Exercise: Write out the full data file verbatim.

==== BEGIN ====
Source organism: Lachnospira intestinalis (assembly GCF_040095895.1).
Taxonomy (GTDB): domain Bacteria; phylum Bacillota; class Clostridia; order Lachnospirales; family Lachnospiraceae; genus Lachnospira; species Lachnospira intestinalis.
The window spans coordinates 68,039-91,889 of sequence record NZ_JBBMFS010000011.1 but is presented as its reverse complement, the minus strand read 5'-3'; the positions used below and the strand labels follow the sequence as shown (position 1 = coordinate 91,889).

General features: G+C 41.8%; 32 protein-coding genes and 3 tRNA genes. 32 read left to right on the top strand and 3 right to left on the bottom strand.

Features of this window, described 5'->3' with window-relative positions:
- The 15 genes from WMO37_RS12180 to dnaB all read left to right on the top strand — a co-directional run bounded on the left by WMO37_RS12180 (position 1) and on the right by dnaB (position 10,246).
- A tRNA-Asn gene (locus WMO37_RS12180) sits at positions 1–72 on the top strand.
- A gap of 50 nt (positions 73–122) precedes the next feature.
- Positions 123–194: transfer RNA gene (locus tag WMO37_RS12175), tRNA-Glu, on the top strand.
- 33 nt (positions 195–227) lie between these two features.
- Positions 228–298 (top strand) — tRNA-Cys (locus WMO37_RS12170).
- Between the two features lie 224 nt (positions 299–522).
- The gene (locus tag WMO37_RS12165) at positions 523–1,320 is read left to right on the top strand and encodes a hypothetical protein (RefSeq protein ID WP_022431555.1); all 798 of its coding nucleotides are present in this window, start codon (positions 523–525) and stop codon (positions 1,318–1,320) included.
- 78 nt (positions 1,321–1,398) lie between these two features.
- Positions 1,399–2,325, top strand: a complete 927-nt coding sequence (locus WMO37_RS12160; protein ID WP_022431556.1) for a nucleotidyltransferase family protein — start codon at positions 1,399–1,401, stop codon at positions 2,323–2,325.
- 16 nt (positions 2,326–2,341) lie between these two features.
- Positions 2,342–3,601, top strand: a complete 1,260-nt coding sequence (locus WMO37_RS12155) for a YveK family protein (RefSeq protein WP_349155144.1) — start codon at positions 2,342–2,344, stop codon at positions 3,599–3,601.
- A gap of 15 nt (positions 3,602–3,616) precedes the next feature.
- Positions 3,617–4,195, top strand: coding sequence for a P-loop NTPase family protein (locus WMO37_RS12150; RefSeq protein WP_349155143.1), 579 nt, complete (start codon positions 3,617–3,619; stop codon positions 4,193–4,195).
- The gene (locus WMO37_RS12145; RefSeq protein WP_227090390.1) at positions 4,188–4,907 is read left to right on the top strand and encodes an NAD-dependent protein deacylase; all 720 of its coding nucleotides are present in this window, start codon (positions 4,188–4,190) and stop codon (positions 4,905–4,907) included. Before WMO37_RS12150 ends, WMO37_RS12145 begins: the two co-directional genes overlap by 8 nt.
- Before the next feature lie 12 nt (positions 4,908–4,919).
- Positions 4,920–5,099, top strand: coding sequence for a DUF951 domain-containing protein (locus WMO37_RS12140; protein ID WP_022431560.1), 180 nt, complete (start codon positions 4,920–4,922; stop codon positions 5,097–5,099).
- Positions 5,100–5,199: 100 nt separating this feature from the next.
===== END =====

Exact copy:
Source organism: Lachnospira intestinalis (assembly GCF_040095895.1).
Taxonomy (GTDB): domain Bacteria; phylum Bacillota; class Clostridia; order Lachnospirales; family Lachnospiraceae; genus Lachnospira; species Lachnospira intestinalis.
The window spans coordinates 68,039-91,889 of sequence record NZ_JBBMFS010000011.1 but is presented as its reverse complement, the minus strand read 5'-3'; the positions used below and the strand labels follow the sequence as shown (position 1 = coordinate 91,889).

General features: G+C 41.8%; 32 protein-coding genes and 3 tRNA genes. 32 read left to right on the top strand and 3 right to left on the bottom strand.

Features of this window, described 5'->3' with window-relative positions:
- The 15 genes from WMO37_RS12180 to dnaB all read left to right on the top strand — a co-directional run bounded on the left by WMO37_RS12180 (position 1) and on the right by dnaB (position 10,246).
- A tRNA-Asn gene (locus WMO37_RS12180) sits at positions 1–72 on the top strand.
- A gap of 50 nt (positions 73–122) precedes the next feature.
- Positions 123–194: transfer RNA gene (locus tag WMO37_RS12175), tRNA-Glu, on the top strand.
- 33 nt (positions 195–227) lie between these two features.
- Positions 228–298 (top strand) — tRNA-Cys (locus WMO37_RS12170).
- Between the two features lie 224 nt (positions 299–522).
- The gene (locus tag WMO37_RS12165) at positions 523–1,320 is read left to right on the top strand and encodes a hypothetical protein (RefSeq protein ID WP_022431555.1); all 798 of its coding nucleotides are present in this window, start codon (positions 523–525) and stop codon (positions 1,318–1,320) included.
- 78 nt (positions 1,321–1,398) lie between these two features.
- Positions 1,399–2,325, top strand: a complete 927-nt coding sequence (locus WMO37_RS12160; protein ID WP_022431556.1) for a nucleotidyltransferase family protein — start codon at positions 1,399–1,401, stop codon at positions 2,323–2,325.
- 16 nt (positions 2,326–2,341) lie between these two features.
- Positions 2,342–3,601, top strand: a complete 1,260-nt coding sequence (locus WMO37_RS12155) for a YveK family protein (RefSeq protein WP_349155144.1) — start codon at positions 2,342–2,344, stop codon at positions 3,599–3,601.
- A gap of 15 nt (positions 3,602–3,616) precedes the next feature.
- Positions 3,617–4,195, top strand: coding sequence for a P-loop NTPase family protein (locus WMO37_RS12150; RefSeq protein WP_349155143.1), 579 nt, complete (start codon positions 3,617–3,619; stop codon positions 4,193–4,195).
- The gene (locus WMO37_RS12145; RefSeq protein WP_227090390.1) at positions 4,188–4,907 is read left to right on the top strand and encodes an NAD-dependent protein deacylase; all 720 of its coding nucleotides are present in this window, start codon (positions 4,188–4,190) and stop codon (positions 4,905–4,907) included. Before WMO37_RS12150 ends, WMO37_RS12145 begins: the two co-directional genes overlap by 8 nt.
- Before the next feature lie 12 nt (positions 4,908–4,919).
- Positions 4,920–5,099, top strand: coding sequence for a DUF951 domain-containing protein (locus WMO37_RS12140; protein ID WP_022431560.1), 180 nt, complete (start codon positions 4,920–4,922; stop codon positions 5,097–5,099).
- Positions 5,100–5,199: 100 nt separating this feature from the next.